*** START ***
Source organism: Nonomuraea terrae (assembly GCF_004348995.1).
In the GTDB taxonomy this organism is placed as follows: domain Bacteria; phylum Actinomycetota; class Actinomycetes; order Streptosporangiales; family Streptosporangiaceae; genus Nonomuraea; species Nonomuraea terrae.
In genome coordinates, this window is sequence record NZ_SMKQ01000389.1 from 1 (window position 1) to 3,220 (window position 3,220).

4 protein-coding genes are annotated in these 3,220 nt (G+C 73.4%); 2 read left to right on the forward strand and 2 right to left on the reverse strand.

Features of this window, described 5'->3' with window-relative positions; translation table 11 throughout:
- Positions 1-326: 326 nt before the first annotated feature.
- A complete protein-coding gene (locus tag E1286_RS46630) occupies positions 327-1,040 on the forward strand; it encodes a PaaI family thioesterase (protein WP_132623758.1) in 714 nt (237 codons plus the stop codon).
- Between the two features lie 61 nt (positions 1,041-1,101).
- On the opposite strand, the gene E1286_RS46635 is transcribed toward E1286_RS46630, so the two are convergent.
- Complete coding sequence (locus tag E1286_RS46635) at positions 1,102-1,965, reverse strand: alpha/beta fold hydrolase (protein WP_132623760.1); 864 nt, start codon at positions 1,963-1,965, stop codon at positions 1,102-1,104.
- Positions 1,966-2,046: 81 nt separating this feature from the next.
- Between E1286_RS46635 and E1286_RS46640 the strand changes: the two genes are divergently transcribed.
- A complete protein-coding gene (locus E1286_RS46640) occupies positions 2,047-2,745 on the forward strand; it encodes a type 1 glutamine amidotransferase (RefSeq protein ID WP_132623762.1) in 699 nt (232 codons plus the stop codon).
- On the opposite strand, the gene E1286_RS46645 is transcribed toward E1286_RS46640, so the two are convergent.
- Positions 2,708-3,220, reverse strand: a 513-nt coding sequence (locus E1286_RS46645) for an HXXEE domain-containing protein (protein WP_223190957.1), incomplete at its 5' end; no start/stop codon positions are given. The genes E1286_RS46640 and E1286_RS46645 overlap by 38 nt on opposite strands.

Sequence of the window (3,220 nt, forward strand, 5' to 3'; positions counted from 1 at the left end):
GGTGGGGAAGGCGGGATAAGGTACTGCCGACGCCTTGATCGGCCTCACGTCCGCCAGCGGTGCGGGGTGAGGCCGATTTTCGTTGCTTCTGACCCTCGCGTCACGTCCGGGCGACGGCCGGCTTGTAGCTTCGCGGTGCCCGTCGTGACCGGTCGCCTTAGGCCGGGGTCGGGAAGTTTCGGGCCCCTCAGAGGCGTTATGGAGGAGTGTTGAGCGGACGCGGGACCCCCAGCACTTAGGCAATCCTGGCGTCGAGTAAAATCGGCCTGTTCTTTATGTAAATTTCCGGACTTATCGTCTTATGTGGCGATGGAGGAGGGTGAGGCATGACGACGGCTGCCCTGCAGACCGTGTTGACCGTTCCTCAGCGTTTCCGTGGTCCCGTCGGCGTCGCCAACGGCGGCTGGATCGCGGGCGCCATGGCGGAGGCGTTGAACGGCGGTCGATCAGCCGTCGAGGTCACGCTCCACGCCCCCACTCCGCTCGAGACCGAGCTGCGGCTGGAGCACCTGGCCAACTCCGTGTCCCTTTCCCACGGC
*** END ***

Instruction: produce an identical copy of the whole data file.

Source organism: Nonomuraea terrae (assembly GCF_004348995.1).
In the GTDB taxonomy this organism is placed as follows: domain Bacteria; phylum Actinomycetota; class Actinomycetes; order Streptosporangiales; family Streptosporangiaceae; genus Nonomuraea; species Nonomuraea terrae.
In genome coordinates, this window is sequence record NZ_SMKQ01000389.1 from 1 (window position 1) to 3,220 (window position 3,220).

4 protein-coding genes are annotated in these 3,220 nt (G+C 73.4%); 2 read left to right on the forward strand and 2 right to left on the reverse strand.

Features of this window, described 5'->3' with window-relative positions; translation table 11 throughout:
- Positions 1-326: 326 nt before the first annotated feature.
- A complete protein-coding gene (locus tag E1286_RS46630) occupies positions 327-1,040 on the forward strand; it encodes a PaaI family thioesterase (protein WP_132623758.1) in 714 nt (237 codons plus the stop codon).
- Between the two features lie 61 nt (positions 1,041-1,101).
- On the opposite strand, the gene E1286_RS46635 is transcribed toward E1286_RS46630, so the two are convergent.
- Complete coding sequence (locus tag E1286_RS46635) at positions 1,102-1,965, reverse strand: alpha/beta fold hydrolase (protein WP_132623760.1); 864 nt, start codon at positions 1,963-1,965, stop codon at positions 1,102-1,104.
- Positions 1,966-2,046: 81 nt separating this feature from the next.
- Between E1286_RS46635 and E1286_RS46640 the strand changes: the two genes are divergently transcribed.
- A complete protein-coding gene (locus E1286_RS46640) occupies positions 2,047-2,745 on the forward strand; it encodes a type 1 glutamine amidotransferase (RefSeq protein ID WP_132623762.1) in 699 nt (232 codons plus the stop codon).
- On the opposite strand, the gene E1286_RS46645 is transcribed toward E1286_RS46640, so the two are convergent.
- Positions 2,708-3,220, reverse strand: a 513-nt coding sequence (locus E1286_RS46645) for an HXXEE domain-containing protein (protein WP_223190957.1), incomplete at its 5' end; no start/stop codon positions are given. The genes E1286_RS46640 and E1286_RS46645 overlap by 38 nt on opposite strands.

Sequence of the window (3,220 nt, forward strand, 5' to 3'; positions counted from 1 at the left end):
GGTGGGGAAGGCGGGATAAGGTACTGCCGACGCCTTGATCGGCCTCACGTCCGCCAGCGGTGCGGGGTGAGGCCGATTTTCGTTGCTTCTGACCCTCGCGTCACGTCCGGGCGACGGCCGGCTTGTAGCTTCGCGGTGCCCGTCGTGACCGGTCGCCTTAGGCCGGGGTCGGGAAGTTTCGGGCCCCTCAGAGGCGTTATGGAGGAGTGTTGAGCGGACGCGGGACCCCCAGCACTTAGGCAATCCTGGCGTCGAGTAAAATCGGCCTGTTCTTTATGTAAATTTCCGGACTTATCGTCTTATGTGGCGATGGAGGAGGGTGAGGCATGACGACGGCTGCCCTGCAGACCGTGTTGACCGTTCCTCAGCGTTTCCGTGGTCCCGTCGGCGTCGCCAACGGCGGCTGGATCGCGGGCGCCATGGCGGAGGCGTTGAACGGCGGTCGATCAGCCGTCGAGGTCACGCTCCACGCCCCCACTCCGCTCGAGACCGAGCTGCGGCTGGAGCACCTGGCCAACTCCGTGTCCCTTTCCCACGGC